Hi, I’ve made a small project to show how to achieve canary deployment / incremental roll-out of Balena releases using GitLab CI/CD. The project can be found here. I’ve included the project’s README as a reference:
We’ll add canary deployment to your existing Balena-based application using a few steps:
- Define the canary stages in your Balena application.
- Add required files to your repository.
- Configure the GitLab CI/CD pipeline.
- Creating a new release that uses canary deployment.
Releasing new features to remote IoT devices carries risks. To mitigate this risk, canary deployment can be used. Instead of updating the entire fleet at once, updates are first released to a small subset of the fleet, say, 10% of the devices. After some time delay the update is released to an increasing number of devices, until all devices have been updated. By following this strategy, there is a higher chance of catching issues during the deployment process. The deployment process is usually performed in an automated fashion using a technique called Continuous Deployment (CD).
Balena is a tool for IoT developers that takes care of (cross-)building your Docker-based application and robustly deploying it to devices in the field. Balena devices are grouped by applications. Out-of-the-box, there is no support for canary deployment. However, by combining the Balena CLI and Python SDK, it is quite easy to extend functionality for this use case.
This demo project shows how to combine GitLab CI/CD and Balena to set up canary deployment for your application. The implementation is easy to port to other CI/CD providers using the provided tips.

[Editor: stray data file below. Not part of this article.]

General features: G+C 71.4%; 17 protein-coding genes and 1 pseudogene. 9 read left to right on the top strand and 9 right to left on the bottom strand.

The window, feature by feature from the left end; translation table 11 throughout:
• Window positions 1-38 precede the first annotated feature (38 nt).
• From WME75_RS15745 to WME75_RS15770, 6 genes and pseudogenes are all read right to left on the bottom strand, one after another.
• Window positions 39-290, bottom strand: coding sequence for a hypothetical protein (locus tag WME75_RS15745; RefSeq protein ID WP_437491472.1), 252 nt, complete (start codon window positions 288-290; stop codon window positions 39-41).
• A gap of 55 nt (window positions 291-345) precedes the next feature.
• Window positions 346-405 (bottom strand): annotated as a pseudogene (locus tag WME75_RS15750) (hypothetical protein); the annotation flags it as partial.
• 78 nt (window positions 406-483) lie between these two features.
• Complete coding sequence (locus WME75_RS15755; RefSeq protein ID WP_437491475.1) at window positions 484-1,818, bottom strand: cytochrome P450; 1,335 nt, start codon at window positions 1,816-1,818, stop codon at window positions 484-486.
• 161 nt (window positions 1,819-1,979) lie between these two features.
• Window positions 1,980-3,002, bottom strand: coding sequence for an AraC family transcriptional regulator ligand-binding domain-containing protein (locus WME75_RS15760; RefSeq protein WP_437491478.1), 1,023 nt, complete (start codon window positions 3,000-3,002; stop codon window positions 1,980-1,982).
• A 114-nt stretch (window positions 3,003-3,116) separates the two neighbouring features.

Add canary deployment to your existing application
Note: it’s assumed your project is hosted on gitlab.com and your Balena application is available from the root of your project (i.e., you can run
balena pushfrom there).
Define canary stages
You can define the canary stages by adding a tag to each device in your Balena application. To assign a particular device to stage
N of your deployment (
N = 1, 2, …), set the following tag:
In this example, it is assumed that there are 3 stages, although it is easy to modify the code for fewer or more stages. A possible distribution for deployments with 3 stages is:
- 10% of your devices:
- 30% of your devices:
- 60% of your devices:
Finally, ensure the release policy of your application is set to “Pinned to…” instead of “Tracking latest”. This ensures that during your first canary deployment, your devices don’t immediately update (since they haven’t been pinned yet).
Add required files to your application repo
Add the following files from this project to the root of your repo:
.gitlab-ci.yml: defines build and deploy jobs, as well as the delays between them.
deploy.py: script to pin a set of tagged devices to a new release.
Dockerfile.ci: defines Docker image for the CI/CD runner. Contains Balena CLI and Python SDK.
Setting up GitLab CI/CD pipeline
In the GitLab project, go to “Settings” -> “CI/CD” -> “Variables” and add two environment variables: